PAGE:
Monday: attention, language stereotypes

Among today’s cartoons: a Calvin and Hobbes on the paradoxes of attention, and a One Big Happy on Italians behaving stereotypically, and stereotypes of the Italian language:

(#1)

(#2)

Paradoxes of attention. The classic form is the instruction not to think about elephants, or not to think about an elephant — an instruction to shift the focus of your attention away from elephants, which of course focuses your attention on elephants. More specifically, in #1, Hobbes tells Calvin to try not to imagine the damage the bee might do to the boy, an instruction that of course focuses Calvin’s attention on imagining this damage.

The effect is cousin to the rhetorical device of apophasis (also known as prolepsis or by various other names). From Wikipedia:

Apophasis is a rhetorical device wherein the speaker or writer brings up a subject by either denying it, or denying that it should be brought up. Accordingly, it can be seen as a rhetorical relative of irony.

Language stereotypes. In #2, Ruthie observes her visiting relatives from Italy, and her grandfather notes a stereotype of the language’s sound, that Italian is beautiful and melodious, like singing. And Ruthie, observing the florid gestures of her relatives’ conversations, decides that it’s more like dancing — thus coming on her own to another stereotype about Italian speech.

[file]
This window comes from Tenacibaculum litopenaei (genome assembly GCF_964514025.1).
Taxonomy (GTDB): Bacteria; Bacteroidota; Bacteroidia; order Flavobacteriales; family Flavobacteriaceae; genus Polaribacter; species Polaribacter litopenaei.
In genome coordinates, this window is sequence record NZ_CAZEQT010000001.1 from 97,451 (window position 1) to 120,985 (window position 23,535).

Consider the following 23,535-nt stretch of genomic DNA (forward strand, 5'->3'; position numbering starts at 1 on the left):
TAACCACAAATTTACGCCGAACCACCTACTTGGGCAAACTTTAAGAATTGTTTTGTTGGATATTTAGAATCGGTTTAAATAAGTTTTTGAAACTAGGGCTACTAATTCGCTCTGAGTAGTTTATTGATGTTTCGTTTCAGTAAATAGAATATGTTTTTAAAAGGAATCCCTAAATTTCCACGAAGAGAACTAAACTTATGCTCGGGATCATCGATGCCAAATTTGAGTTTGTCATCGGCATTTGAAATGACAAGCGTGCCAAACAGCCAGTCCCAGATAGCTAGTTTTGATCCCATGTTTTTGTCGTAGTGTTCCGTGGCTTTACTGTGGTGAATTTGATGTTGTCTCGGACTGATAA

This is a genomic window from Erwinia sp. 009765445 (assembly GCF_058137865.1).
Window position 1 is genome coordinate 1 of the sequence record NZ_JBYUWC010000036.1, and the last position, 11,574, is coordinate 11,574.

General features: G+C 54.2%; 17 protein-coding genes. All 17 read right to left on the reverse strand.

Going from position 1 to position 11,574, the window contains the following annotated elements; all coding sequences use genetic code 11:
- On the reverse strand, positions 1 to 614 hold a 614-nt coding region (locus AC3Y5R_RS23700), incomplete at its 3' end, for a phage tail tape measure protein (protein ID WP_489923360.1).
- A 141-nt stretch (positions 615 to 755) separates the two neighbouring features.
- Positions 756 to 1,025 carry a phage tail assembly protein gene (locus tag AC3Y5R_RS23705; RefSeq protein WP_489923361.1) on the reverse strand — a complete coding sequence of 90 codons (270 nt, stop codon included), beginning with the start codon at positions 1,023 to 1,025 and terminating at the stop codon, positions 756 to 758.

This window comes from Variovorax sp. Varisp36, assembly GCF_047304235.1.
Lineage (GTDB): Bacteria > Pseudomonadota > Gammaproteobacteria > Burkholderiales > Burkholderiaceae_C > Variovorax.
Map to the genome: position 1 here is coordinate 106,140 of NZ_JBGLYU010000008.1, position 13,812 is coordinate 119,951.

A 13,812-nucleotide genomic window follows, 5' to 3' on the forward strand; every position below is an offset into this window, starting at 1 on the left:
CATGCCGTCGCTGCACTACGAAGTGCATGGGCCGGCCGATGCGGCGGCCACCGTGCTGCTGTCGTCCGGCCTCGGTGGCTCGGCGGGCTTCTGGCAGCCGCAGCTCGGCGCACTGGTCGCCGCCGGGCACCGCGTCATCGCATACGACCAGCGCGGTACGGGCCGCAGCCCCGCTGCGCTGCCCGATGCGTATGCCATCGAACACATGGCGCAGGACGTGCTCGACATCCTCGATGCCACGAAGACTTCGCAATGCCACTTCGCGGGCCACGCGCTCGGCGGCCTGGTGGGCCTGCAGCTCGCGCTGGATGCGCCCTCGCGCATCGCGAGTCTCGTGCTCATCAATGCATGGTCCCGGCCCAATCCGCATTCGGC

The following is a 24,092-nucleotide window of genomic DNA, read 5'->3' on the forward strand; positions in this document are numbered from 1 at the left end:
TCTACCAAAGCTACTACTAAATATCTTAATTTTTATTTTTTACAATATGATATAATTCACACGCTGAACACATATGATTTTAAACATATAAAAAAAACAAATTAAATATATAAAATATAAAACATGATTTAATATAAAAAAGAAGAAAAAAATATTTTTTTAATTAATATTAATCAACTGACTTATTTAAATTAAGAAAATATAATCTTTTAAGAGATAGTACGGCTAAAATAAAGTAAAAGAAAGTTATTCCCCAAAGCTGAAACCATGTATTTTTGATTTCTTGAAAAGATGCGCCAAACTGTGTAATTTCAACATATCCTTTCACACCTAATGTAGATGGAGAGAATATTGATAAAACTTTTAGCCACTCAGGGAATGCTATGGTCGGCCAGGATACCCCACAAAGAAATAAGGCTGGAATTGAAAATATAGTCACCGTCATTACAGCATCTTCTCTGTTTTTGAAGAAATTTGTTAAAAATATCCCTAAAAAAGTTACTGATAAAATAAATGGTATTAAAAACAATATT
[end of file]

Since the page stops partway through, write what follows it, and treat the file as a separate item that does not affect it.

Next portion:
Some stereotypes have a basis in fact, as does this one of Italians “talking with their hands”, using gestures along with speech much more so than many other people do (though there are significant differences involving region, class, gender, context, and more).

The stereotype of Italian speech (at least as observed by speakers of English) as melodious, sweet, musical, etc. is more complex, composed of judgments about certain phonetic patterns (favoring open syllables, in particular) and certain specific sound types (favoring sonorants, especially liquids, over obstruents, etc.); the great significance of Italian music, especially opera, in Western culture; the image of Italy as a great repository of Western culture; explicit judgments passed down socially; and more.

 

 

 

2 Responses to “Monday: attention, language stereotypes”

  1. Brian Ashurst Says:

    Interesting comment about regional variations in hand gestures. Has anyone done a study on that? My wife’s Italian heritage comes through in her gestures, which I don’t mind at all except when she takes her hands off the steering wheel!

    • arnold zwicky Says:

      There probably are studies, but I don’t have the references. What I have is northern Italians characterizing southern Italians as “coarse” or “crude” in their speech, gestures, dress, etc.

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